That was one of the big things that cost Ohio State in its loss to Oregon, however, as the Buckeyes gave up 269 rushing yards and three touchdowns in that game. While it had looked as though the Buckeyes had figured things out with their run defense since then, Saturday looked a lot like what happened against the Ducks. Ohio State got both outschemed and outplayed as the Wolverines dominated in the trenches and the Buckeyes missed tackles, were too often out of position and simply failed to stop Michigan from moving the chains on a consistent basis.

Even though Michigan’s offense had been run-heavy all year and Ohio State prepared with that in mind, the Buckeyes still couldn’t stop the Wolverines on the ground.

“They just stayed on schedule the whole time and that was the recipe I’m sure they had to win the game, and we weren’t able to stop that, and that’s really very disappointing,” Ryan Day said after the game. “Especially when you know they’re gonna do it. So gotta take a hard look and figure out why that was.”

Hassan Haskins vs. Ohio State
Hassan Haskins ran for 169 yards and five touchdowns on 28 carries against Ohio State. (Photo: Kirthmon F. Dozier/USA TODAY NETWORK)

Ohio State’s offense, though, also looked like the unit that struggled in nine-point wins over Penn State and Nebraska rather than the one that scored more than 50 points in each of the other seven of its last nine games. Just like against the Nittany Lions and Cornhuskers, the Buckeyes struggled to run the ball – gaining just 64 yards on 2.1 yards per carry, both season-lows, on the ground – and to finish drives in the red zone, settling for field goals on two of their four inside the 20-yard line.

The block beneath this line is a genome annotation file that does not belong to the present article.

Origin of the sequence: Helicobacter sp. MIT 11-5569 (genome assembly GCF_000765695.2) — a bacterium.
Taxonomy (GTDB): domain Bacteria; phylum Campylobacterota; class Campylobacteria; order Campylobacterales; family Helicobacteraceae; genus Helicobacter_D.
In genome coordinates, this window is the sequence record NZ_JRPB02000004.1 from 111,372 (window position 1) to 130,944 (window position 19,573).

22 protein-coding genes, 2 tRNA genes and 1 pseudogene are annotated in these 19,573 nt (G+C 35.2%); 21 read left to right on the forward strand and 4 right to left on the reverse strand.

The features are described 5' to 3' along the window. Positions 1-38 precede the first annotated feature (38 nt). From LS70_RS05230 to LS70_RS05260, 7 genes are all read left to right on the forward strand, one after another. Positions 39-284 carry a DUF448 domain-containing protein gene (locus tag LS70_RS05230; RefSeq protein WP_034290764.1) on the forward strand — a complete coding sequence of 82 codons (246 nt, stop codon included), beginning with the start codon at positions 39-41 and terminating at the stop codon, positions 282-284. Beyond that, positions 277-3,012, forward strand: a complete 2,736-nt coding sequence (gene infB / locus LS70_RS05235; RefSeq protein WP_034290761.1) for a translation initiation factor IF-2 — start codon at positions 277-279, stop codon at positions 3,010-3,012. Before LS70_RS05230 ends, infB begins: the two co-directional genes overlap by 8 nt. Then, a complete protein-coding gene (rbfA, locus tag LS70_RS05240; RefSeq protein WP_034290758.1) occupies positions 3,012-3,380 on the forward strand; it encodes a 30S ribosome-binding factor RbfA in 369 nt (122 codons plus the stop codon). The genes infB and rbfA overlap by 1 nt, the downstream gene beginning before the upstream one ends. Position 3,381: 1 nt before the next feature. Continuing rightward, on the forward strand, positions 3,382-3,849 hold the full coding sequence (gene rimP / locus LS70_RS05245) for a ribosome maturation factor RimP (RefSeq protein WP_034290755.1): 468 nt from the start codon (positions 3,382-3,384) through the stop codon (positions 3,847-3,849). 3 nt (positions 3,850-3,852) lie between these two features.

Another reason why Ohio State struggled to finish drives in those games was untimely penalties, and that was a big problem once again on Saturday, as the Buckeyes struggled to handle the road environment and committed 10 penalties – seven of which came on offense and five of which were false starts.

“There was some penalties, and that was really frustrating, because that got us off-schedule on offense. And really, when you look at the games we’ve struggled, that’s what’s got us off-schedule,” Day said. “I think when you throw that much (49 attempts), you’re gonna put yourself at risk, and I felt like we had to down the stretch, because we weren’t really getting much in the run game.”